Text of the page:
The death sentence was carried out on March 17 or 18, before a vast assembly of people, on the execution grounds of St. Mikulas, on the Vah near the Paludzky bridge. There the young robber-chieftain was hanged on the gallows, and his lifeless body was buried beneath it as was the custom of that time.
According to popular legends, Janosik, though weighed down by his heavy shackles, danced the "hajduchy" (a lively folk dance) four times around the gallows, just before his death. Another legendary story tells of a courier who came directly from the Emperor with his imperial pardon, but it was too late, for the daring youth, who had promised to recruit four regiments of soldiers for the Emperor , was already hanging on the rack. He refused the amnesty with the words, "Now that you have roasted me, you might as well devour me." He is said to have died after being suspended by his rib on the rack for three days.
All nature seemed to go into mourning for this youth, whose merry songs once resounded through the glen. The babbling brooks became silent, the animals in the forest ceased their activity momentarily in silent tribute to their departed hero. A sudden hush came over all, and his many friends, far and near, were overcome by sorrow at his passing. An annual penalty was imposed on Liptov County by the Emperor for having sentenced Janosik to death, and, until recent times, four measures of gold ducats were paid to the imperial treasury each year. That is the story in legendary accounts.
The people believed in Janosik's nobility of character. It is said that his body was buried in the crypt of the church in St. Mikulas, where it lies in a state of complete preservation awaiting the day when a new Janosik will arise and strike down the oppressors of his people. Many years after this sad event, it was reported that while some youngsters were playing near the town of Hajasov, one of the boys playfully lifted the corner of a nearby hut and hid his cap underneath. This feat of amazing strength reached the ears of the nobility, who quickly removed this new performer, whom they considered another Janosik.
Janosik's execution was the signal for the authorities to capture all the remaining outlaws still at large in Slovakia. Emerich Kubiny, the registrar of Liptov, was sent to Malohont with warrants to arrest all suspects. In April, Uhorcik, alias Martin Mravec, was captured at St. Mikulas, where he had married and settled down as a tavern-keeper, the proprietor of the Gray Falcon. He was given a hasty trial and condemned to die on the rack. An imperial decree was issued by which the county magistrates would be held responsible in the future for all banditry in their areas, and on April 17 , 1713, the assembly at Liptov approved of the motion to round up the outlaws. The imperial marshal, John Palfy, arrived to enforce the emperor's instructions.Part Two
Authentic documents, with the record of Janosik's apprehension and trial, make him out to be an ordinary highwayman, similar to hundreds of his kind who roamed about the country and terrorized the gentry. He was considered to be a dangerous character, as were the others of his notorious profession. Nevertheless, the fact that his name has become an illustrious one in the legendary songs and stories of his people, is in sharp contrast with the official picture of this colorful, albeit lawless, personality. The question arises, why has he, alone, maintained his position as an idol of the Slovak nation? Obviously, he must have been different from all his companions and contemporaries, both in vice and virtue. Although the aura of glory and honor that surrounds his memory is no doubt the result, in some measure, of the people's rich imagination, yet, his deeds during his life are an argument in favor of some outstanding qualities in his makeup.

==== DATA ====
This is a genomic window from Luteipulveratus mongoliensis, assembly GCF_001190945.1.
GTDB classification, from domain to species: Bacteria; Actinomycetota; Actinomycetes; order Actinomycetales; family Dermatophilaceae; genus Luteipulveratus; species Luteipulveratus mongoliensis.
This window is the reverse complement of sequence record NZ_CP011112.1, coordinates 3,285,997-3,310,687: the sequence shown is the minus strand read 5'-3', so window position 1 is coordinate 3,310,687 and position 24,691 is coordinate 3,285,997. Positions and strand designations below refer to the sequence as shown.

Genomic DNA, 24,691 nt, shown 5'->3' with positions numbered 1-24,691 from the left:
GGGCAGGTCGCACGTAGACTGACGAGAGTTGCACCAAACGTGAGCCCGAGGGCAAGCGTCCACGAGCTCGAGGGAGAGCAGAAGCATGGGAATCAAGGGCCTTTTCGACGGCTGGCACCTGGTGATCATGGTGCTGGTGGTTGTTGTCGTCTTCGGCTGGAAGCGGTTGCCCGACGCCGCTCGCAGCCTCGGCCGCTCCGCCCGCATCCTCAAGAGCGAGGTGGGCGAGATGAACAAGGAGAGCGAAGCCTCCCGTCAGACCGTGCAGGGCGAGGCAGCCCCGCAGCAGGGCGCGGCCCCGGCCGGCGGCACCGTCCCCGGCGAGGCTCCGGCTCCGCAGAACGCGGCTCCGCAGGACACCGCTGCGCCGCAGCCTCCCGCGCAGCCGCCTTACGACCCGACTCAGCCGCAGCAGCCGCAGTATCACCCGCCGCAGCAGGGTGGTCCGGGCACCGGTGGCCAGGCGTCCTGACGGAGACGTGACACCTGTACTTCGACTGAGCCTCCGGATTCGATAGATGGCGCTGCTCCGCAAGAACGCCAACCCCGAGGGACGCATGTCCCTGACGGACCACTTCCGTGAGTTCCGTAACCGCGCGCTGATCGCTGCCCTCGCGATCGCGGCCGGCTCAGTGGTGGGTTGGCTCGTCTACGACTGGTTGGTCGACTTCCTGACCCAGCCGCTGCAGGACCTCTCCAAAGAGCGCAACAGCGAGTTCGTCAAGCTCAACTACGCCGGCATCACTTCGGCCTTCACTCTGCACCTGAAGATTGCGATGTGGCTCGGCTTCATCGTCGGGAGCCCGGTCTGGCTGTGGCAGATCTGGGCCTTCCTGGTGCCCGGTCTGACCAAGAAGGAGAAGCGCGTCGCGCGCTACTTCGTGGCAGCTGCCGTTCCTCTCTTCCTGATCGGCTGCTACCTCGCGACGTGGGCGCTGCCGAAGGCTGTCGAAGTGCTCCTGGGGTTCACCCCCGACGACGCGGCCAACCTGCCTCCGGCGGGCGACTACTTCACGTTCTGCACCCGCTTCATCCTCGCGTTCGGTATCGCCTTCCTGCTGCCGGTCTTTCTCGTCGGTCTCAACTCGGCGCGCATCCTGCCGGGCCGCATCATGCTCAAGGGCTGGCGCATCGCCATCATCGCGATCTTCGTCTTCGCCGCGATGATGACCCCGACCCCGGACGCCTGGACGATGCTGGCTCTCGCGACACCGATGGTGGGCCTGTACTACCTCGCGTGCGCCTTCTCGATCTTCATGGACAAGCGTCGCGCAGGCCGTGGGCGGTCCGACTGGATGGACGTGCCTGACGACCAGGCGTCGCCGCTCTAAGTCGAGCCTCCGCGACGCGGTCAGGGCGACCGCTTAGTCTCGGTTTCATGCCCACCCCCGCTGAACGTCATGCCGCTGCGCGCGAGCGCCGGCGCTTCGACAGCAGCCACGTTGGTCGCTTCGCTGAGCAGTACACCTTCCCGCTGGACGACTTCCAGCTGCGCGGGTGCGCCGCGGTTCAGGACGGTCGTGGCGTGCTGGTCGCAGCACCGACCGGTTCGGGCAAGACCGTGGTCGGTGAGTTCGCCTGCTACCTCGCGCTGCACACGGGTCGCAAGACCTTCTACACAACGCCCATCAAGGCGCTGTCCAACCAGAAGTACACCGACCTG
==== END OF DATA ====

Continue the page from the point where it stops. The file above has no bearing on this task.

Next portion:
We cannot account for his tremendous popularity among the people, nor can we explain why his name is a symbol of virtue rather than vice, unless we attribute virtuous qualities to this youth who so fired the imagination of the old and the young that he has become the immortal hero of his native land. The areas known as the "Queen's Meadow," "Warm Springs," and many other regions in the Pohron and Malohont districts, abound even today in folk songs, ballads, and stories of his exploits in behalf of the poor and the oppressed. We can safely conclude that the official records suppressed much of the truth in regard to Janosik's actual personality and deeds. Since he was the selfconstituted champion of the oppressed everywhere, one can understand why his name should be simply put on the list as an ordinary criminal by the oppressors, who used their power to liquidate all those who were dangerous rebels against their form of society. But despite their precautions, Janosik's name, for almost two and a half centuries, has been the symbol of hope and courage to his people.